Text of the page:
In a note to clients on Thursday, Tudor, Pickering, Holt & Co. (TPH) said gas shut-ins may accelerate if condensate-rich gas producers are forced to shut in because of an inability to move the condensate. The firm said for the last two weeks, Utica Shale condensate prices have been hovering around zero, at times moving negative, indicating that storage is likely near capacity and barrels are struggling to find a home.
“This doesn’t come as a major surprise, given gasoline cracks are razor thin and oilsands barrels are shutting in and reducing demand for diluent, but could have very interesting ramifications for the gas market,” TPH said.
The firm noted that the gas market already is “staring down” more than 5 Bcf/d of potential associated shut-ins. In Canada, where condensate-rich gas makes up a significant portion of the gas market, pricing is currently sitting around $9/bbl but will likely face further pressure with heavy oil shut-ins expected to accelerate into May, according to TPH.
“While we caution in reading too much into the short-term data, for what it’s worth, the last two days of flow data show Northeast gas production down 0.5 Bcf/d, while condensate prices hover around zero.”
Spot gas prices posted widespread losses Thursday as lighter-than-usual demand was expected over the long Easter holiday weekend despite some rather chilly weather on the horizon.
NatGas Weather said “a major pattern change” remained on track as a blast of cold from southern Canada swept across the Midwest and then over the Northeast. The southern United States was expected to remain “warm to very warm,” while a slow-moving weather system was to bring rain and snow showers to California for local cooling, “but again, far from cold.”
Another late-season cold shot was expected to push into the central and northern United States early in the week, although conditions were expected to get milder by later in the week.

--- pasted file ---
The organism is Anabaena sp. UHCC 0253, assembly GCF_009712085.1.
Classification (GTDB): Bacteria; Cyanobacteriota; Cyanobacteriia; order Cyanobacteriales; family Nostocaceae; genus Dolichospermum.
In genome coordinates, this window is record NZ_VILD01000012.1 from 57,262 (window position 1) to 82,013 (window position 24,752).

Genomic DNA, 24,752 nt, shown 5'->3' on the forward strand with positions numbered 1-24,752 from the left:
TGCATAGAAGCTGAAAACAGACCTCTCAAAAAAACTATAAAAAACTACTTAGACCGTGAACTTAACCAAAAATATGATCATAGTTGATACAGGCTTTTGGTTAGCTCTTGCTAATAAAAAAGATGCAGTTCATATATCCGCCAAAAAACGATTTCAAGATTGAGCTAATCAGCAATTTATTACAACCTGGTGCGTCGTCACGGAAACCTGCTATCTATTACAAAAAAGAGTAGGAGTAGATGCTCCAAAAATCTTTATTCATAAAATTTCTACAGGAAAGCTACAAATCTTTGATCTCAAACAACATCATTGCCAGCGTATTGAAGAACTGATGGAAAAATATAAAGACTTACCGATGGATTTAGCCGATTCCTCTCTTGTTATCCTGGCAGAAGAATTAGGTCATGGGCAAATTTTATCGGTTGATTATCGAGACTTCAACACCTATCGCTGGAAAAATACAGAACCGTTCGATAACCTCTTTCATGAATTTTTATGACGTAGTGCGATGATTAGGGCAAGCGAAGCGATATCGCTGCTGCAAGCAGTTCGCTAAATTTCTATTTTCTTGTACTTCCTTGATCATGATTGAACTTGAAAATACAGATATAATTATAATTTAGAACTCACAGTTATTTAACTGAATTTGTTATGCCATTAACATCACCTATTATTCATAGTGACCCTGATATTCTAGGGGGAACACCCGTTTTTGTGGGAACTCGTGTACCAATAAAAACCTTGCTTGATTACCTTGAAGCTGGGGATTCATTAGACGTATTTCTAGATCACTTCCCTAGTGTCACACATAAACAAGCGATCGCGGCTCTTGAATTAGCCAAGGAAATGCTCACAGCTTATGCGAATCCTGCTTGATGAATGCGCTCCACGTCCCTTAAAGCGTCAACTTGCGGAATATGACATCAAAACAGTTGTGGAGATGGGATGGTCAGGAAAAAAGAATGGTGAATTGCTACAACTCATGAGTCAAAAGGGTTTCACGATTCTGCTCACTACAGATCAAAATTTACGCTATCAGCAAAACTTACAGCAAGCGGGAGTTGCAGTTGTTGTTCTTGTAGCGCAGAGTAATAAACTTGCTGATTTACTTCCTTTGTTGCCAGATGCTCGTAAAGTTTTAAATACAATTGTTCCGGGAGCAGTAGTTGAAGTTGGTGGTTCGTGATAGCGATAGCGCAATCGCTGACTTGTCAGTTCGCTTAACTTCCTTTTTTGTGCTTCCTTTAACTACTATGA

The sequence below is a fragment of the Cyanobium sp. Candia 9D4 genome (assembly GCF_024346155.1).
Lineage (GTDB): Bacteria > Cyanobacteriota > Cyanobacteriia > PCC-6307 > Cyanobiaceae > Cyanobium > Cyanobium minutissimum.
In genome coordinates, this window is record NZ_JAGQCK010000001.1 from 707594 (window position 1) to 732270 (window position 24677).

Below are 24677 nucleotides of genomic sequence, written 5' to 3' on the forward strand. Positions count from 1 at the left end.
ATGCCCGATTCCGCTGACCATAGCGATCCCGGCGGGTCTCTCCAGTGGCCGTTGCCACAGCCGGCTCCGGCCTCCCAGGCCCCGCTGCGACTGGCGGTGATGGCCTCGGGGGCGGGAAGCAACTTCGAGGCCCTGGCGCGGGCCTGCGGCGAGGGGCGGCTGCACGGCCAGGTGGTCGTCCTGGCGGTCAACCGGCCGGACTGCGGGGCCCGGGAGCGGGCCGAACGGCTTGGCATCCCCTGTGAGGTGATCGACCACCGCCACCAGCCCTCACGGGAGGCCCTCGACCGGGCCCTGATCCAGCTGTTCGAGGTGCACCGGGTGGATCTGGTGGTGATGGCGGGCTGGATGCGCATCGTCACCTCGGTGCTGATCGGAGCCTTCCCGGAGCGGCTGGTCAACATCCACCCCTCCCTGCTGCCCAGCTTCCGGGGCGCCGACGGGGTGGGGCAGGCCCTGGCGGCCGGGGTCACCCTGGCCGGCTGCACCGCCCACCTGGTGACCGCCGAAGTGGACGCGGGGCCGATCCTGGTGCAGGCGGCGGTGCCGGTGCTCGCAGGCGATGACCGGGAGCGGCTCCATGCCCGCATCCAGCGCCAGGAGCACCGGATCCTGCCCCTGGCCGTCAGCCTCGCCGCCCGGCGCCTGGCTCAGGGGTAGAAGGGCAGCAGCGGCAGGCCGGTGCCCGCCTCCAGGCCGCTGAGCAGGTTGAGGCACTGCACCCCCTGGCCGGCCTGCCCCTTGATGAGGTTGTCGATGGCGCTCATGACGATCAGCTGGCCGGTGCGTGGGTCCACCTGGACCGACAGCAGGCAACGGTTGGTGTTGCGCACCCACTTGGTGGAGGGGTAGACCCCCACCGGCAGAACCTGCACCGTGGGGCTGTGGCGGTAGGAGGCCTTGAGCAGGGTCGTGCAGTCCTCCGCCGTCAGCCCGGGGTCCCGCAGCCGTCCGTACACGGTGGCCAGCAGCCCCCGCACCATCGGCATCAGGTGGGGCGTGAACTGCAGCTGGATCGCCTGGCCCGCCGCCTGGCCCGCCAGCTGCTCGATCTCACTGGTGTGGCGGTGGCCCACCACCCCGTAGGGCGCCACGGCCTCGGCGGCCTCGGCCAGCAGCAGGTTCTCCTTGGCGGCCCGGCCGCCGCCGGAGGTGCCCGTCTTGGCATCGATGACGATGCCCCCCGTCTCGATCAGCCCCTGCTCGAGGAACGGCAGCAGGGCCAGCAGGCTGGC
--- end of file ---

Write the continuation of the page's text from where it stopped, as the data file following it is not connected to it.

Despite the cold air moving into the eastern United States, spot gas prices came tumbling down Thursday. Algonquin Citygate cash plunged 18.0 cents to $1.455 for gas delivered through Monday. Transco Zone 6 NY was down 16.0 cents to $1.305.
Similar decreases were seen across Appalachia and the Southeast. Louisiana points lost up to a dime, as did market hubs throughout the Midwest and Midcontinent.
On the pipeline front, Vector Pipeline was set to begin planned pigging runs on Monday to inspect the entire pipeline on various days through May 11. The pigging is to be done in three main phases, with the most impactful phases occurring next week and April 21-23, which could cut more than 1.5 Bcf/d of receipts and 0.7 Bcf/d of deliveries, according to Genscape.
“During each phase, interconnects along a different segment of the pipeline will mostly be shut-in, except for certain receipts and deliveries scheduled in order to move the pigs,” Genscape analyst Anthony Ferrara said.
The only gas that will be allowed on the pipe is from Chicago-area interconnects delivering gas east of Milford Junction, according to the analyst.
“These Chicago-area interconnects (with Alliance, Northern Border and Guardian pipelines) historically used to flow far larger volumes before being displaced by Rover Pipeline and Nexus Pipeline,” Ferrara said. “Over the past 30 days, these interconnects have averaged only 0.25 Bcf/d, however, they still have the capacity to deliver over 1 Bcf/d onto Vector, so we could see receipts increase to offset the other interconnects being shut-in. “
Segment 2 and 3 pigging should be less impactful, since all major interstate interconnects are located east of Milford Junction.
On the West Coast, maintenance on one of the Southern California Gas (SoCalGas) import lines beginning Monday was expected to cut about 115 MMcf/d of flowing supply for nine days as capacity for the Blythe Sub-Zone is cut to 709 MMcf/d.
SoCalGas also is set to start low-inventory shut-in maintenance at the Aliso Canyon storage facility next Wednesday that would limit both injection and withdrawal capacity to zero. Over the past month, about 5.1 Bcf has been withdrawn from Aliso, averaging about 500 MMcf/d on days with withdrawals, according to Genscape analyst Joseph Bernardi.
“Those withdrawals have all come on days where SoCalGas’ system-wide demand exceeded around 2.7 Bcf/d. For comparison, during the second half of April 2019, SoCalGas’ demand never rose above 2.3 Bcf/d,” Bernardi said.
April has thus far seen colder-than-normal weather in Southern California, but temperatures were expected to warm up by the middle of the week. The Aliso work is set to continue through the end of April.
The various restrictions on the SoCalGas systems had no bearing on spot gas prices. SoCal Citygate cash tumbled 38.5 cents to $1.610.